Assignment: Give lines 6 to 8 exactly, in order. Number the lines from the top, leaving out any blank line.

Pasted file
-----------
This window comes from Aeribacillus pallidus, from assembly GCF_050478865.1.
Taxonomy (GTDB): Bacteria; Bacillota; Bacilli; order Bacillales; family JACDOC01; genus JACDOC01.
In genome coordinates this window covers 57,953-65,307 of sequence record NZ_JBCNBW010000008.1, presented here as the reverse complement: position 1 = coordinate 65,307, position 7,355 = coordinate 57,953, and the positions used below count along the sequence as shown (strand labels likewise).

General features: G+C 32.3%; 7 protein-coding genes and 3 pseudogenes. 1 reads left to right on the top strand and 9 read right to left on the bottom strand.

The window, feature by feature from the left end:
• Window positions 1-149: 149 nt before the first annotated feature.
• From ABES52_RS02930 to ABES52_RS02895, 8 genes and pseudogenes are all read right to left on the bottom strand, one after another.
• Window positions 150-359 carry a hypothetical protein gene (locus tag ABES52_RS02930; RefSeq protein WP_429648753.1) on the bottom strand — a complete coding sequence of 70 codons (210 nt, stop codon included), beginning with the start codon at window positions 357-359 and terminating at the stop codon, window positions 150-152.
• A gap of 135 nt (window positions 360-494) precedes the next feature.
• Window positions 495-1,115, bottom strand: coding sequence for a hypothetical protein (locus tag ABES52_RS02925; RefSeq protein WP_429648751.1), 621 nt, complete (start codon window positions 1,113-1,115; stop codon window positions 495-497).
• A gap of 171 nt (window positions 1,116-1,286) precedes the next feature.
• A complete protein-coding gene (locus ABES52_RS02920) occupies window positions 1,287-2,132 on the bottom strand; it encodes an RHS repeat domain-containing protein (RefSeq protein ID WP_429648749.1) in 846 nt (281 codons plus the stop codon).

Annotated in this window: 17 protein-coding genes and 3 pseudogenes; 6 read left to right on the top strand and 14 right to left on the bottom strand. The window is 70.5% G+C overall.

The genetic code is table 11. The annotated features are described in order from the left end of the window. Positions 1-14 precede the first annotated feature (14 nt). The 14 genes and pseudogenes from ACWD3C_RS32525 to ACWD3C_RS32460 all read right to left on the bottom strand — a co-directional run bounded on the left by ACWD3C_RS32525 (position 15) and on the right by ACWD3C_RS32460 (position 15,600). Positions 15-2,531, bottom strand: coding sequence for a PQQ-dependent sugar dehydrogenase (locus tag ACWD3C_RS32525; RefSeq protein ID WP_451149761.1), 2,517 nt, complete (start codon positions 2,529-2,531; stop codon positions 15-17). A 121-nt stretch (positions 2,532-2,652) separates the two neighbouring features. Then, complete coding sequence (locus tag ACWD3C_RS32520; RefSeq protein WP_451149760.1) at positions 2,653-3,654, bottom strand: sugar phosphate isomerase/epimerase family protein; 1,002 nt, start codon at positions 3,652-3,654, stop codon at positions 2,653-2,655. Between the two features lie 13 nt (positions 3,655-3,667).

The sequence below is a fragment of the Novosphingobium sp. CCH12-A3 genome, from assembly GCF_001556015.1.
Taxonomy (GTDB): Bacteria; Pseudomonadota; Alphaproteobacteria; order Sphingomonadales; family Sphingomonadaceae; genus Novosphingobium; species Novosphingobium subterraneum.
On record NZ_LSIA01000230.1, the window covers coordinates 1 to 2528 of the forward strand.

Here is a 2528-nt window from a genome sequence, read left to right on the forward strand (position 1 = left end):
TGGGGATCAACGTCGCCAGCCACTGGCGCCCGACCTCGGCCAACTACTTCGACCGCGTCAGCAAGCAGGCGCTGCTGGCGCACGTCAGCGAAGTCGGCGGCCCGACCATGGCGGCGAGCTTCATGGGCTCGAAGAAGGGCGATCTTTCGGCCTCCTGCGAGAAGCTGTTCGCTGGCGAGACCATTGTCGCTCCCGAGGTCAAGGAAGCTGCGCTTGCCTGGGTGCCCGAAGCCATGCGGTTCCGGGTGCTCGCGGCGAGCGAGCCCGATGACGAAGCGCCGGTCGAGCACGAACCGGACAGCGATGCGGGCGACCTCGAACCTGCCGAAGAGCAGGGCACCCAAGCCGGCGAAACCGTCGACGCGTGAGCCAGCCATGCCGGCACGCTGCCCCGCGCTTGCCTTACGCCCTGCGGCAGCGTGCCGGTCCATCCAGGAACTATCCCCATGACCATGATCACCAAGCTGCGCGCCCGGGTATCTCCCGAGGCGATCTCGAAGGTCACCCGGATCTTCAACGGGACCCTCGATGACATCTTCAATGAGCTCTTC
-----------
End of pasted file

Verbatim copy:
• Window positions 1-149: 149 nt before the first annotated feature.
• From ABES52_RS02930 to ABES52_RS02895, 8 genes and pseudogenes are all read right to left on the bottom strand, one after another.
• Window positions 150-359 carry a hypothetical protein gene (locus tag ABES52_RS02930; RefSeq protein WP_429648753.1) on the bottom strand — a complete coding sequence of 70 codons (210 nt, stop codon included), beginning with the start codon at window positions 357-359 and terminating at the stop codon, window positions 150-152.